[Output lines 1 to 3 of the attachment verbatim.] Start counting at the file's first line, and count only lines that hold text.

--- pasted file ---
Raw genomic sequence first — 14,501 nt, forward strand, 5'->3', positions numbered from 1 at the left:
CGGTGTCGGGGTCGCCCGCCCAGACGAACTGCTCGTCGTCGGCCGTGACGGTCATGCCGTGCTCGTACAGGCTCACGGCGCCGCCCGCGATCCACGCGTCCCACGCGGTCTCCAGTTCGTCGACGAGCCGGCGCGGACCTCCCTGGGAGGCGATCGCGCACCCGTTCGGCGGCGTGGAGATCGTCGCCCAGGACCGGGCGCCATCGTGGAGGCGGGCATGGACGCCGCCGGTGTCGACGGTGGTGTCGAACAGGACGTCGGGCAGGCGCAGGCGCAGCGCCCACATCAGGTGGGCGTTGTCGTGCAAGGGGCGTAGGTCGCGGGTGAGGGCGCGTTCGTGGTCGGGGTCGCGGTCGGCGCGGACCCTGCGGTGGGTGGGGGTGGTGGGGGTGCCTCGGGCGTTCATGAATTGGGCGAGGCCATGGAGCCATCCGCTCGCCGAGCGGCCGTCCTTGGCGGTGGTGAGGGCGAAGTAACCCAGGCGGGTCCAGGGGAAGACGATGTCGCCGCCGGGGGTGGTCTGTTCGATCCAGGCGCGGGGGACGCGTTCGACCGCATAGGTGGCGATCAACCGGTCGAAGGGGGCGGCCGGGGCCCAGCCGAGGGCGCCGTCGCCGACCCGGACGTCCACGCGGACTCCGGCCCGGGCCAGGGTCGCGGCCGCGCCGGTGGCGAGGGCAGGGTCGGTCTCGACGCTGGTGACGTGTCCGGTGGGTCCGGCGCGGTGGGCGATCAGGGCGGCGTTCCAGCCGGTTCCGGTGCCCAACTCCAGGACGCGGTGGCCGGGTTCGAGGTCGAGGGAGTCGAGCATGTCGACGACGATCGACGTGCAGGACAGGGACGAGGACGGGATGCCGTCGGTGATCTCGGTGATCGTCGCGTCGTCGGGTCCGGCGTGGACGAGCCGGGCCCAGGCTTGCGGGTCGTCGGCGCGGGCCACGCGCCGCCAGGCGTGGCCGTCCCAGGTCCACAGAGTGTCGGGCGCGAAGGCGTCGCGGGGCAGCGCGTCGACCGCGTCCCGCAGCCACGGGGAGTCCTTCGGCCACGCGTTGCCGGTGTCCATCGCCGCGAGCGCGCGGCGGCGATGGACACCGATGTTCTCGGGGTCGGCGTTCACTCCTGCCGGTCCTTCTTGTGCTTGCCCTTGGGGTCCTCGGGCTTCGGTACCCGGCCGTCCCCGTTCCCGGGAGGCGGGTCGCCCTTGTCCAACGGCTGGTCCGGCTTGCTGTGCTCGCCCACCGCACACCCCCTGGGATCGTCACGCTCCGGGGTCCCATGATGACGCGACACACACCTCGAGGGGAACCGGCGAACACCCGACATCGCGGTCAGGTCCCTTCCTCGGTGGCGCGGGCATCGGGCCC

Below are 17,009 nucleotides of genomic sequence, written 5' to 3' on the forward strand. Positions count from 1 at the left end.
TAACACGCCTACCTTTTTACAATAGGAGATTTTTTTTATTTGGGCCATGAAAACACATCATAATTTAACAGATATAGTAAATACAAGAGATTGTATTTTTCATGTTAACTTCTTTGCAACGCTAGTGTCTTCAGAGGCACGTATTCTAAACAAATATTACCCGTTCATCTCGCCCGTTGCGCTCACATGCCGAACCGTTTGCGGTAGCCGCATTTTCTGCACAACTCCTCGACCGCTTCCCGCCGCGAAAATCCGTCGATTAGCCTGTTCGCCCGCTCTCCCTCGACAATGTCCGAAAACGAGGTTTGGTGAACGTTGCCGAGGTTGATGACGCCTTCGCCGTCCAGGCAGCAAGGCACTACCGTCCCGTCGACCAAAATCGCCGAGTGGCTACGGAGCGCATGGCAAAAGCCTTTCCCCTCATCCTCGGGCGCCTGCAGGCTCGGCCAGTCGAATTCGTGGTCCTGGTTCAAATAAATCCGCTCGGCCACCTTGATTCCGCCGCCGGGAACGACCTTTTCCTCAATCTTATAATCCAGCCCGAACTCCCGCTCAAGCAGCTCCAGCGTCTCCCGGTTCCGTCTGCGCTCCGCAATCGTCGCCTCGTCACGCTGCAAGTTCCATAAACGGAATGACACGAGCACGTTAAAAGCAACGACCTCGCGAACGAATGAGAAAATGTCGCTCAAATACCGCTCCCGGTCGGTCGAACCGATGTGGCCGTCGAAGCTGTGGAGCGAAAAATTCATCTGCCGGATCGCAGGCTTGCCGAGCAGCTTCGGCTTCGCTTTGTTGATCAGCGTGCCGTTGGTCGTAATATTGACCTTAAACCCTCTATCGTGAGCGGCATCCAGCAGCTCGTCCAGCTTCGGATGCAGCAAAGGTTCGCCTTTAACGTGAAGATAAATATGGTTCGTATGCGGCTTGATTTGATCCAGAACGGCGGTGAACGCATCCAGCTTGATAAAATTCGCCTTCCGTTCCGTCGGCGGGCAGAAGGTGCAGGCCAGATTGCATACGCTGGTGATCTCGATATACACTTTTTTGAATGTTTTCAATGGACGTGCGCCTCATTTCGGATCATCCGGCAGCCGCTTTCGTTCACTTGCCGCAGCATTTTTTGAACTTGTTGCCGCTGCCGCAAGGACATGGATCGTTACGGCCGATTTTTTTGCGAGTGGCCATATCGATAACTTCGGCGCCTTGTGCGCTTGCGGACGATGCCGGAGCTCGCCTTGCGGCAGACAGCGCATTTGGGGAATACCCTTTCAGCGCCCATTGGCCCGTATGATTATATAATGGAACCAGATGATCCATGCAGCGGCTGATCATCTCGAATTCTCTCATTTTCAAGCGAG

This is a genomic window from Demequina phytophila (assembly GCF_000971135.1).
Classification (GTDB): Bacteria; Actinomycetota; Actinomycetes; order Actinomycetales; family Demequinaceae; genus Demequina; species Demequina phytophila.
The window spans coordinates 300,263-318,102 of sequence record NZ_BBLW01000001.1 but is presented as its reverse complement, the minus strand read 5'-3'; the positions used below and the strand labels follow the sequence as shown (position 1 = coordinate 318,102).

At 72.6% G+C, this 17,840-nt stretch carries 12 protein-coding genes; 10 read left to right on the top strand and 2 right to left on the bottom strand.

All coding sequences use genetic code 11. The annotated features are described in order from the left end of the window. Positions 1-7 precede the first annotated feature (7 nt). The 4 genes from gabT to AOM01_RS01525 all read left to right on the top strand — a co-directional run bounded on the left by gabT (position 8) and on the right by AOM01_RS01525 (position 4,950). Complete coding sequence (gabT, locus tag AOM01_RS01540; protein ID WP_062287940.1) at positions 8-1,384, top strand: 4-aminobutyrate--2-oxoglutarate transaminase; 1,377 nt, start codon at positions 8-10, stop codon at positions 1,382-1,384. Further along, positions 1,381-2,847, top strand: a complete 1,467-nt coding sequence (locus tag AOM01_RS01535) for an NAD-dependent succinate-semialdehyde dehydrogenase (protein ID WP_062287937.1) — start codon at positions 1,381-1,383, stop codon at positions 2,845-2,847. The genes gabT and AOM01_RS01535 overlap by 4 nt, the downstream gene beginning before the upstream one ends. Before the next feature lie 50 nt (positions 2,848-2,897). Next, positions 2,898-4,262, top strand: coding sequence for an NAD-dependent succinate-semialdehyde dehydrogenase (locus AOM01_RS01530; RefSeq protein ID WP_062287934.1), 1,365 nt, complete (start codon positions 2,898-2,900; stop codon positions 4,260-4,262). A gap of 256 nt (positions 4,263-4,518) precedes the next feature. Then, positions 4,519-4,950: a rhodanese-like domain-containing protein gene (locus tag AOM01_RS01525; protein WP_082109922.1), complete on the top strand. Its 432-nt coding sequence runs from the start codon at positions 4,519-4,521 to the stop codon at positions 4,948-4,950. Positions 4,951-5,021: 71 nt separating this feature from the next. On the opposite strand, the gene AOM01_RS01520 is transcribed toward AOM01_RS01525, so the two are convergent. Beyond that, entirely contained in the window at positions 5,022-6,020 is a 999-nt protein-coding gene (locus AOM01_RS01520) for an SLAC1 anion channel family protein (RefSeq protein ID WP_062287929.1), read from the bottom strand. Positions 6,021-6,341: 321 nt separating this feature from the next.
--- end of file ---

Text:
Raw genomic sequence first — 14,501 nt, forward strand, 5'->3', positions numbered from 1 at the left:
CGGTGTCGGGGTCGCCCGCCCAGACGAACTGCTCGTCGTCGGCCGTGACGGTCATGCCGTGCTCGTACAGGCTCACGGCGCCGCCCGCGATCCACGCGTCCCACGCGGTCTCCAGTTCGTCGACGAGCCGGCGCGGACCTCCCTGGGAGGCGATCGCGCACCCGTTCGGCGGCGTGGAGATCGTCGCCCAGGACCGGGCGCCATCGTGGAGGCGGGCATGGACGCCGCCGGTGTCGACGGTGGTGTCGAACAGGACGTCGGGCAGGCGCAGGCGCAGCGCCCACATCAGGTGGGCGTTGTCGTGCAAGGGGCGTAGGTCGCGGGTGAGGGCGCGTTCGTGGTCGGGGTCGCGGTCGGCGCGGACCCTGCGGTGGGTGGGGGTGGTGGGGGTGCCTCGGGCGTTCATGAATTGGGCGAGGCCATGGAGCCATCCGCTCGCCGAGCGGCCGTCCTTGGCGGTGGTGAGGGCGAAGTAACCCAGGCGGGTCCAGGGGAAGACGATGTCGCCGCCGGGGGTGGTCTGTTCGATCCAGGCGCGGGGGACGCGTTCGACCGCATAGGTGGCGATCAACCGGTCGAAGGGGGCGGCCGGGGCCCAGCCGAGGGCGCCGTCGCCGACCCGGACGTCCACGCGGACTCCGGCCCGGGCCAGGGTCGCGGCCGCGCCGGTGGCGAGGGCAGGGTCGGTCTCGACGCTGGTGACGTGTCCGGTGGGTCCGGCGCGGTGGGCGATCAGGGCGGCGTTCCAGCCGGTTCCGGTGCCCAACTCCAGGACGCGGTGGCCGGGTTCGAGGTCGAGGGAGTCGAGCATGTCGACGACGATCGACGTGCAGGACAGGGACGAGGACGGGATGCCGTCGGTGATCTCGGTGATCGTCGCGTCGTCGGGTCCGGCGTGGACGAGCCGGGCCCAGGCTTGCGGGTCGTCGGCGCGGGCCACGCGCCGCCAGGCGTGGCCGTCCCAGGTCCACAGAGTGTCGGGCGCGAAGGCGTCGCGGGGCAGCGCGTCGACCGCGTCCCGCAGCCACGGGGAGTCCTTCGGCCACGCGTTGCCGGTGTCCATCGCCGCGAGCGCGCGGCGGCGATGGACACCGATGTTCTCGGGGTCGGCGTTCACTCCTGCCGGTCCTTCTTGTGCTTGCCCTTGGGGTCCTCGGGCTTCGGTACCCGGCCGTCCCCGTTCCCGGGAGGCGGGTCGCCCTTGTCCAACGGCTGGTCCGGCTTGCTGTGCTCGCCCACCGCACACCCCCTGGGATCGTCACGCTCCGGGGTCCCATGATGACGCGACACACACCTCGAGGGGAACCGGCGAACACCCGACATCGCGGTCAGGTCCCTTCCTCGGTGGCGCGGGCATCGGGCCC

Below are 17,009 nucleotides of genomic sequence, written 5' to 3' on the forward strand. Positions count from 1 at the left end.